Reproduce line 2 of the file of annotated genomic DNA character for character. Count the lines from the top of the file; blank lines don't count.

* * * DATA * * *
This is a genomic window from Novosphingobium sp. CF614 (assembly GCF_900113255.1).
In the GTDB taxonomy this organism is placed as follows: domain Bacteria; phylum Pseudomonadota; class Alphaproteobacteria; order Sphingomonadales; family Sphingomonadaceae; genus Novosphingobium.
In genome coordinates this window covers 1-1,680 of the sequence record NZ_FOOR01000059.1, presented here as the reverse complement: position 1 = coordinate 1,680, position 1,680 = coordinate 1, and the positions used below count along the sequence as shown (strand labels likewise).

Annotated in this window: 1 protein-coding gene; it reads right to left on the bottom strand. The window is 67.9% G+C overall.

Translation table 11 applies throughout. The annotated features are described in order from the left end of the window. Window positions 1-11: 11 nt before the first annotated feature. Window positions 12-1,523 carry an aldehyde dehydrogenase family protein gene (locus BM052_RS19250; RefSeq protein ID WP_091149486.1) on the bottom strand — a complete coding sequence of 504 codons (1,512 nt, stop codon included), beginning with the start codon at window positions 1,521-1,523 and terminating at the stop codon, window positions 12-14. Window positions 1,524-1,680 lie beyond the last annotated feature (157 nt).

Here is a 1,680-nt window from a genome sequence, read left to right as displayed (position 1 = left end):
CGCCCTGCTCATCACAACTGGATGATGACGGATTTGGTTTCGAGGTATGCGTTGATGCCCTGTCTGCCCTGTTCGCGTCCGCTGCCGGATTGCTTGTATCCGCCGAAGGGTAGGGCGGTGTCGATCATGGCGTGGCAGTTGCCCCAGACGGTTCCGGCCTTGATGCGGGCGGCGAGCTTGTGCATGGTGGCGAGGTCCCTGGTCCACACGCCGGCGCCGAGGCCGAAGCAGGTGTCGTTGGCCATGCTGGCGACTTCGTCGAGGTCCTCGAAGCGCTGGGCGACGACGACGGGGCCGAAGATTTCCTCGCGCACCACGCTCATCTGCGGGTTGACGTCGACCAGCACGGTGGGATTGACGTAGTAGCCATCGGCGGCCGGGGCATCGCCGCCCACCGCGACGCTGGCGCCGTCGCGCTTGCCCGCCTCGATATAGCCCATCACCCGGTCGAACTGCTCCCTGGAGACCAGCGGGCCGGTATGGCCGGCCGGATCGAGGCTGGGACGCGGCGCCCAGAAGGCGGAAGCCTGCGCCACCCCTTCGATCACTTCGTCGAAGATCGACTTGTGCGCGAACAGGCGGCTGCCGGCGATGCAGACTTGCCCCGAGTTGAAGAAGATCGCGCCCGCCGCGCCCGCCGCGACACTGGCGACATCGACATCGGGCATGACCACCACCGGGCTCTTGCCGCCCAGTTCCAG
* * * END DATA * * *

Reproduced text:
In the GTDB taxonomy this organism is placed as follows: domain Bacteria; phylum Pseudomonadota; class Alphaproteobacteria; order Sphingomonadales; family Sphingomonadaceae; genus Novosphingobium.